Winter is upon us, bringing cold temperatures, the flu and other nasty viruses. But some little buggers are seasonal independent and live right at your fingertips on keyboards, in your emails and on unfamiliar websites. Unfortunately, these digital critters can’t be cured with mom’s chicken soup and bed rest — but there is hope.
A computer virus or “malware” can act in many ways, but it simply is a software program capable of reproducing itself with the intent to destroy, steal data or just disrupt your ability to use your computer. According to Kaspersky Security Network, a leading security company, 73,619,767 computer attacks were identified in 2009. In comparison, an actual health pandemic, Swine Flu, had 25,584,595 reported cases worldwide.
While you’re trying to accomplish a computer task, nothing is more annoying than having a pop-up window tell you how to enjoy more pleasures, or having it dismantle your ability to search the web to find information about your infection and find a remedy.
But worse still is that some of these viruses can cause serious damage. It’s estimated that the “I Love You” virus, which stole passwords and emailed them to hacker sites, caused $10 billion in damages. Computer worms, which replicate themselves through networks and Trojan horses, can allow backdoor access into your system, causing such damage that sometimes people can’t even retrieve their personal documents or photos, and some must rebuild their computers from scratch.
And new threats come out daily. As most of you know, the first line of defense is to install a reliable virus protection program on your computer. But it’s just as important that you setup the automatic update configuration, so that the software stays current. So is running regularly scheduled scans.
The best way overall to prevent viruses from attacking your system and wreaking havoc, however, is to pay attention while you work. A little common sense goes a long way in prevention. Here are some simple ways to protect your system from infection.
- Don’t open any email or attachments from people you don’t know. If you do know the sender but the subject seems unusual or misleading, stay away from opening any attachments or selecting any links. Send the person a separate email asking him or her if they actually sent you the questionable email. You wouldn’t open your door without verifying who is on the other side, so do the same with emails. And definitely don’t select the link or attachment. Verify it or delete it.
- Know what antivirus software is on your system. You’d be surprised how many viruses are spread because a pop-up appears on the screen “notifying” you that a virus had been found and tells you to select “OK” to clean it. This can be a trick and the announcement is actually the virus. A good line of defense is to familiarizing yourself with your software so that you know how it acts when it really finds a virus.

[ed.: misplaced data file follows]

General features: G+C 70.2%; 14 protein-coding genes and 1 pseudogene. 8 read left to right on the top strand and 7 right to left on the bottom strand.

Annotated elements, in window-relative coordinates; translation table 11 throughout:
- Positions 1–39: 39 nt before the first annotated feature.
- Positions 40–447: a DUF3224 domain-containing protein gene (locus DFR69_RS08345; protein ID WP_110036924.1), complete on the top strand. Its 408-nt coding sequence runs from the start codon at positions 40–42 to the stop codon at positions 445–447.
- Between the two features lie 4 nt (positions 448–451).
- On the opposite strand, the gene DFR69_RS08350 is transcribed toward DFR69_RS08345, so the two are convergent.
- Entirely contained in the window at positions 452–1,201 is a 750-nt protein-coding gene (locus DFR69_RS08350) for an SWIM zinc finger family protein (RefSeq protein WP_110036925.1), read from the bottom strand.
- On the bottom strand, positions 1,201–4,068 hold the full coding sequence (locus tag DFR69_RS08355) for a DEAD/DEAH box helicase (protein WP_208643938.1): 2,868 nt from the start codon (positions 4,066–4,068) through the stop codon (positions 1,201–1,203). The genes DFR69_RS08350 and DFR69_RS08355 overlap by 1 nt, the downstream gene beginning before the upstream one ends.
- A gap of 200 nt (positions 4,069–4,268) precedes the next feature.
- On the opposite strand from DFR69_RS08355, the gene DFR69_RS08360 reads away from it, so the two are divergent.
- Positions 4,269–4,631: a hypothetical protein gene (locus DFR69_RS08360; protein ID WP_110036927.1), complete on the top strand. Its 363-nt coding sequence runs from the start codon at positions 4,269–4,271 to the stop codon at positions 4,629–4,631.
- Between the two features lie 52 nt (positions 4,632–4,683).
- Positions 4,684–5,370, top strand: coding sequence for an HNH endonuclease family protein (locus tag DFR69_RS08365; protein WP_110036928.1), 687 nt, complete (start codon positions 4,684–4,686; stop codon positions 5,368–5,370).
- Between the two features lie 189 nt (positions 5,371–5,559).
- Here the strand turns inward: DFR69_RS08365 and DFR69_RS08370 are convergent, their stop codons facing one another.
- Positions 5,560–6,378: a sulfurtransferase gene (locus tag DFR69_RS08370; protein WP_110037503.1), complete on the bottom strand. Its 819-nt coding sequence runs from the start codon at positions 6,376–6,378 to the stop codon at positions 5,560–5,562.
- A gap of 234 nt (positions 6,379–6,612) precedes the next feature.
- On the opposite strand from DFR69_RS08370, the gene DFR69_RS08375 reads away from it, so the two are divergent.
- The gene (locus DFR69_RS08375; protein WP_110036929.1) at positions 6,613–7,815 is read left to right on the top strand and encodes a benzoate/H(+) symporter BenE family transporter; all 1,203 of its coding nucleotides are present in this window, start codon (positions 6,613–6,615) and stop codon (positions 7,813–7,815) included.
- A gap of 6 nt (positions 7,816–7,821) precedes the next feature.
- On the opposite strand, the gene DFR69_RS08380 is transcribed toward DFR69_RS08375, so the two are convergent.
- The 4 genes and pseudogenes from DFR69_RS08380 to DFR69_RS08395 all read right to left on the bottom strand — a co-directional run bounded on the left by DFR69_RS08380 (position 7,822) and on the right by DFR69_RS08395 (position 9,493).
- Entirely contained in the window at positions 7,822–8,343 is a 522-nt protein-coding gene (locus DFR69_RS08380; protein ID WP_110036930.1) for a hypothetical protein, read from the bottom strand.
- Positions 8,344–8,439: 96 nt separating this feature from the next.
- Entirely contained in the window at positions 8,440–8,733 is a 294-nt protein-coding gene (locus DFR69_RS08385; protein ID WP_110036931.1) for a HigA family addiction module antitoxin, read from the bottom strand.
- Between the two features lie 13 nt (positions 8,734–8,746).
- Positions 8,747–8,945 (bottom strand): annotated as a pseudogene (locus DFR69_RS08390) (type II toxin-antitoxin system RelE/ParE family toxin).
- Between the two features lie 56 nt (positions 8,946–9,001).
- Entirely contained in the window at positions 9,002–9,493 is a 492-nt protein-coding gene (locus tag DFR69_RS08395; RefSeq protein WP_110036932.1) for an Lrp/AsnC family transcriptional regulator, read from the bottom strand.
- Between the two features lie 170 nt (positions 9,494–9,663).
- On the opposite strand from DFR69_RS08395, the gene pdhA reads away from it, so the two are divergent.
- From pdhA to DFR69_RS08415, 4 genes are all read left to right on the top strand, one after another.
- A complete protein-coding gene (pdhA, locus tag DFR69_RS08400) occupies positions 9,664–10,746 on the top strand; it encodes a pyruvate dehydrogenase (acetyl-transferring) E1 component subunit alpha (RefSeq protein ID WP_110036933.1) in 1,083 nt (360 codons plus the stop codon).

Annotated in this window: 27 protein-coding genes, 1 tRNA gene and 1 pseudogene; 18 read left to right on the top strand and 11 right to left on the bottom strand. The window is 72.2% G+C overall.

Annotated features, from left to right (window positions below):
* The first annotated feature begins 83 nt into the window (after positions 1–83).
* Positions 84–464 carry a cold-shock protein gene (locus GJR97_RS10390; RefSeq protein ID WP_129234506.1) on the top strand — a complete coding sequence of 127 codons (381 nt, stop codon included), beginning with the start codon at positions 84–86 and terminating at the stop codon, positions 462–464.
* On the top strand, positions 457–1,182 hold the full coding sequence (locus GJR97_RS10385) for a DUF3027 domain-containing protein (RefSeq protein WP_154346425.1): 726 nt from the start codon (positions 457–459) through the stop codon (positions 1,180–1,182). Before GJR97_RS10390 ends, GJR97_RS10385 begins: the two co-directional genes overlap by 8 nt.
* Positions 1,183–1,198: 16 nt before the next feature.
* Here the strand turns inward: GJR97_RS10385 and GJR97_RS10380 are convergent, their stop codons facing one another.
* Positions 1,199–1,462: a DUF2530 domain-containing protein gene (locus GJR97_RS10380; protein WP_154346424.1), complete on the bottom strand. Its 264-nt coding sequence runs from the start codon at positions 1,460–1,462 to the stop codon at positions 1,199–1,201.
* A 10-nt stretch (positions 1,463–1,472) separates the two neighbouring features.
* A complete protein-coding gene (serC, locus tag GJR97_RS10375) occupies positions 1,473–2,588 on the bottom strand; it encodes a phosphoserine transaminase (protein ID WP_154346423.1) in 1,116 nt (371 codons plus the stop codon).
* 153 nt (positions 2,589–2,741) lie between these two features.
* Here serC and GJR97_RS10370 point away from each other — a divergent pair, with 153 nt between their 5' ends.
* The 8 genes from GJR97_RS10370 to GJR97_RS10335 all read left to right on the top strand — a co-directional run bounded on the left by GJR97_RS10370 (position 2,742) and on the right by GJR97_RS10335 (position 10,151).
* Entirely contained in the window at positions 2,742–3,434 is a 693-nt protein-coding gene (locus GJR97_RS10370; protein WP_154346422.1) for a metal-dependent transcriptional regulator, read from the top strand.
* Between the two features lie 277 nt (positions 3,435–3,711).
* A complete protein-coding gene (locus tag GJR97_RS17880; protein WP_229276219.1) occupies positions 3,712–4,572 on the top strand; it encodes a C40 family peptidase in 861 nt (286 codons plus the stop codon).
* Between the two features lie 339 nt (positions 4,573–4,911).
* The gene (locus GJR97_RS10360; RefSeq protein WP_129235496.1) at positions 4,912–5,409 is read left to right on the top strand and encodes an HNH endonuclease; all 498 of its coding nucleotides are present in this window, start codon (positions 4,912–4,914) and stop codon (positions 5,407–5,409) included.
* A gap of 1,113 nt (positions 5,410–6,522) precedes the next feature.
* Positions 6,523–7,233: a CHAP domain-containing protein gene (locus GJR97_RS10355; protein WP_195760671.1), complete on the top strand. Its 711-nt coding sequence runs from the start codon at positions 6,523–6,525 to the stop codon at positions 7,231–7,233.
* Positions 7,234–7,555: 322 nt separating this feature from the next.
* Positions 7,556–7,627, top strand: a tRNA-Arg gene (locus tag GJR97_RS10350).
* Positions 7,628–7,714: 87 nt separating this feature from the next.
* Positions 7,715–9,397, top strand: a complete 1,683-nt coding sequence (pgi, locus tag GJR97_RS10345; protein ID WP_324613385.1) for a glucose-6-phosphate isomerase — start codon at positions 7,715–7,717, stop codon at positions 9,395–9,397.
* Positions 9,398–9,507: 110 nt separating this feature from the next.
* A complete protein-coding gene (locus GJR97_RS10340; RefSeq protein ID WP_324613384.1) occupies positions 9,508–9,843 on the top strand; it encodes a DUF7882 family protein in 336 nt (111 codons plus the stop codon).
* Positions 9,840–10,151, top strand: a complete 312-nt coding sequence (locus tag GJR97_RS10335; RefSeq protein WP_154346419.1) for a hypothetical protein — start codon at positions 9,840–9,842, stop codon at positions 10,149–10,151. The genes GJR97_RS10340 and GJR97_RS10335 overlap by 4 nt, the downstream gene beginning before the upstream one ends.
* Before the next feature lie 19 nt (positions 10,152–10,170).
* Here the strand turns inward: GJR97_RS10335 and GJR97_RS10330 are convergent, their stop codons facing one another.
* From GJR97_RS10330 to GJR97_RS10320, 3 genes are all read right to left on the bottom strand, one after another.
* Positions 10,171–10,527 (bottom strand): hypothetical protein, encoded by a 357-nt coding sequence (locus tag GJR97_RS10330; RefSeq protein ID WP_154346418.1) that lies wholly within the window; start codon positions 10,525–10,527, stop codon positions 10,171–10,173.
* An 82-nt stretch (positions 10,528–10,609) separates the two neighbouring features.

- Stay away from pornography websites, sharing sites known as peer-to-peers, crack key generation sites, and other red light cyber districts. These neighborhoods are filled with pesky vermin looking to embed themselves in your system. These type of sites frequently present problems because they offer illegal content or are setup specifically to deliver some form of malware.
- Don’t hit “cancel” on a pop-up that looks suspicious. Instead, Windows users should right click on the taskbar, select “Task Manager” and then end the browser program. Many times the virus engineers make both the “cancel” and “OK” buttons launch the virus. Sneaky guys!
- If your system is infected, run your virus protection program first, if you’re able, to see what it finds. Then check the websites of some of the major virus companies, such as Trend, BitDefender, or Kaspersky, for information about your infection. There are many tools from the major companies that you can run to clean your system. Two great independent free tools I recommend are Malwarebytes and Spybot. But there are many more available and usually a combination of them works to do the job.
- If all else fails, you can try and restore your computer system to a previous date. But that is the subject of a whole other article.
Finally, a quick search on Google can guide you and offer some additional prevention and cleaning methods. Just keep in mind that if it looks fishy, it probably is, and stay away from the bad side of cyber town. Prevention goes a long way.
Joel Scott is an information technology manager for a global software company with more than 10 years experience in corporate IT services. He lives in Long Beach.